sends them delayed at the next block b + 1 while still using

multimodal beamforming. In this case, we achieve RMAC

log(1 + ?giR?2P).

V. NUMERICAL EXAMPLE

Consider the channel with parameters

i

=

h11= h22= 1.2

g1R= [0.6 1.2]T

hR1= [0.5 1]T

,h12= h21= 0.5,

g2R= [1 0.5]T,

hR2= [1 2]T,

,

,

and assume PR = P = 0.1.

relay, i.e. ρ = 0.5, the components of beamforming vector

t1, and its approximation are shown in figure (2). Figure (3)

For equal power split at the

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−40 −200 2040

0

0.2

0.4

0.6

0.8

1

P(dB)

ˆ p1/P

Exhaustive search solution

Low P approximation

Fig. 4.

problem for p1 (normalized to P).

Exhaustive search and approximate solution of the power allocation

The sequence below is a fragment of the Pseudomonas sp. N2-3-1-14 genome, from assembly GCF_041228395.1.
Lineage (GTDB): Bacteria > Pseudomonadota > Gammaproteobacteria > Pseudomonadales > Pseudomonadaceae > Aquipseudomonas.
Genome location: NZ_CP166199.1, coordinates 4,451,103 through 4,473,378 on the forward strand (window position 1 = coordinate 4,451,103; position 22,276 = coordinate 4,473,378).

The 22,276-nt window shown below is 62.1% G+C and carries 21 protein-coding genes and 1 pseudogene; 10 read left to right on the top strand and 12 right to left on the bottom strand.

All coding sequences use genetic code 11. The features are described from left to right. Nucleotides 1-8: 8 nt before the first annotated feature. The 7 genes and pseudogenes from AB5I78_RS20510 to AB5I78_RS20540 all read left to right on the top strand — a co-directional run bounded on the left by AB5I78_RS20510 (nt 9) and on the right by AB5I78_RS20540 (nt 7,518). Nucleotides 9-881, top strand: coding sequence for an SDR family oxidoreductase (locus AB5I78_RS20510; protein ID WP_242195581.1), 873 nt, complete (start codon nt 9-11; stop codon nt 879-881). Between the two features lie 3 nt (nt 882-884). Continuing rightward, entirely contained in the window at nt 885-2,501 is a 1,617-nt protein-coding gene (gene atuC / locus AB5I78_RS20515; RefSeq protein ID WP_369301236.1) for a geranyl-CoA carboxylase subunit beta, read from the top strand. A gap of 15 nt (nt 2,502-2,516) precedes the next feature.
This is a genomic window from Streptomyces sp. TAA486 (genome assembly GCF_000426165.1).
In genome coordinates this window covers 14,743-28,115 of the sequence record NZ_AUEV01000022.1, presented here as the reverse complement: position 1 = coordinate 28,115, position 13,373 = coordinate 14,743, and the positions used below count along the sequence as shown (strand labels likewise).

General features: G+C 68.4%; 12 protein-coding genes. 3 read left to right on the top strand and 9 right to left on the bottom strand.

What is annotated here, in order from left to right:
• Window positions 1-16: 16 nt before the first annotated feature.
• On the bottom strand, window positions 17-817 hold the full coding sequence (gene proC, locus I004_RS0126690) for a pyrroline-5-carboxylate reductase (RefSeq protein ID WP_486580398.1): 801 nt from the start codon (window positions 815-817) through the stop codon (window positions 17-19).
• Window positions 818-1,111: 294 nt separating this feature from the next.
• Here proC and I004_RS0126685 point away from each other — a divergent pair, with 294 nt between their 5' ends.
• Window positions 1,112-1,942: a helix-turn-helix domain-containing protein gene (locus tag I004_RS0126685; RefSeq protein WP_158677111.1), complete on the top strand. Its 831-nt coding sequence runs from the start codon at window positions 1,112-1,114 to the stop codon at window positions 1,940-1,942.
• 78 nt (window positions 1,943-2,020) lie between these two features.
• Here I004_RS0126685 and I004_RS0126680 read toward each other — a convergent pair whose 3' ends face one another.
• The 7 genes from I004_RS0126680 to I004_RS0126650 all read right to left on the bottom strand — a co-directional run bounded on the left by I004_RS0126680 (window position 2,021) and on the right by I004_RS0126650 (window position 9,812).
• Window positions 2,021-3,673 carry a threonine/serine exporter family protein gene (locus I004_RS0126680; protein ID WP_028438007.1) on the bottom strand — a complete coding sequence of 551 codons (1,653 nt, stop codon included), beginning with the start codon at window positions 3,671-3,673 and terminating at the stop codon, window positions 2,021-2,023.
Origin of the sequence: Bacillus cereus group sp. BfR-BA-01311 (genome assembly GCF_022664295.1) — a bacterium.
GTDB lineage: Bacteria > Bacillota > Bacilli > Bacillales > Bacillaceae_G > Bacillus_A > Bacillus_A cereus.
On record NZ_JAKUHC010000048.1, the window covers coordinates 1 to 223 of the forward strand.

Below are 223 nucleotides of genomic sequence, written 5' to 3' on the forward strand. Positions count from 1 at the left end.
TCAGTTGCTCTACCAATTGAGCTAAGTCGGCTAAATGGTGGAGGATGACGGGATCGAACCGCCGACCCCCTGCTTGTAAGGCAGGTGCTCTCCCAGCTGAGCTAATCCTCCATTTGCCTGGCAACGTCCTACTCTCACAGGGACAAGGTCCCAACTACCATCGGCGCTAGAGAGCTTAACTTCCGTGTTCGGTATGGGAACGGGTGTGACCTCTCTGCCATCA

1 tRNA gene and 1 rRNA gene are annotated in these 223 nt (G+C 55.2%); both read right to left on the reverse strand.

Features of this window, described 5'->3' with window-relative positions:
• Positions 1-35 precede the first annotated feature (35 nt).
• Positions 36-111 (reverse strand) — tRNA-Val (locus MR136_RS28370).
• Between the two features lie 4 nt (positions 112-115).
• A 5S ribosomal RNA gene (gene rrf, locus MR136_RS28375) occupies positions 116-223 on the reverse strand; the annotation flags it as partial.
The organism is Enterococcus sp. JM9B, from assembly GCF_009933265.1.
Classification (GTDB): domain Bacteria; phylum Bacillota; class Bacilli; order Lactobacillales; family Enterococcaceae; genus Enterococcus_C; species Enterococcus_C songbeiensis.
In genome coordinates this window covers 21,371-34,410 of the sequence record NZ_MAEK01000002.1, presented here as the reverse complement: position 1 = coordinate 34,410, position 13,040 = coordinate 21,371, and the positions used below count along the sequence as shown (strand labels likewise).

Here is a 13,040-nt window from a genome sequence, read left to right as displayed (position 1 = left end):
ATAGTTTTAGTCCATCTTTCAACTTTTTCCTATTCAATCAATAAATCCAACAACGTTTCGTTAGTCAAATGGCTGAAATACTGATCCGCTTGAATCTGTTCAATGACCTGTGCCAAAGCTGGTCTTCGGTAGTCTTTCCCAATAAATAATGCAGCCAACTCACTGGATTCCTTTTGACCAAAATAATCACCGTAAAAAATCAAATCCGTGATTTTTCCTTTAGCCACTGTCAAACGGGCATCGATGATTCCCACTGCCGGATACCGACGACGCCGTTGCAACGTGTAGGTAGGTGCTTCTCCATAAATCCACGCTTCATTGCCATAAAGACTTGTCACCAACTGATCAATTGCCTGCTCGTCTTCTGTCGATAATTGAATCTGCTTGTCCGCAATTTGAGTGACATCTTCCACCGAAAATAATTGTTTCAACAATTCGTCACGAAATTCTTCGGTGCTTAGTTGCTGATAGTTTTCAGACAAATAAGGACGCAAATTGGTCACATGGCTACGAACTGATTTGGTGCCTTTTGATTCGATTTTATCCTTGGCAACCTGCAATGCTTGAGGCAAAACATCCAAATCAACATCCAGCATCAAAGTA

−40 −200 2040

0

0.5

1

1.5

2

P(dB)

Normalized Sum Rate

Exhaustive search solution

Low P approximate solution

p1= p2= P/2

p1= p2=

√P

Fig. 5.Normalized sum rates for different power allocation strategies.

shows a plot of rMAC

we choose ˆ p1= 0.0583, then we maximize min(rMAC

allowing us to achieve maximum R1.

Figure (4) shows the exhaustive search (numerical) solution

of the power allocation problem (ˆ p1) and the approximate

solution, both normalized to P. Finally, in figure (5), we

show the sum rates (normalized to log(1+?hii?2P)) for four

different power allocations:

• Optimal power allocation for maximum sum rate (exhaus-

tive search),

• Approximate power allocation as in corollary 1,

• Equal power allocation with p1= p2= P/2, and

• Equal power allocation with p1= p2=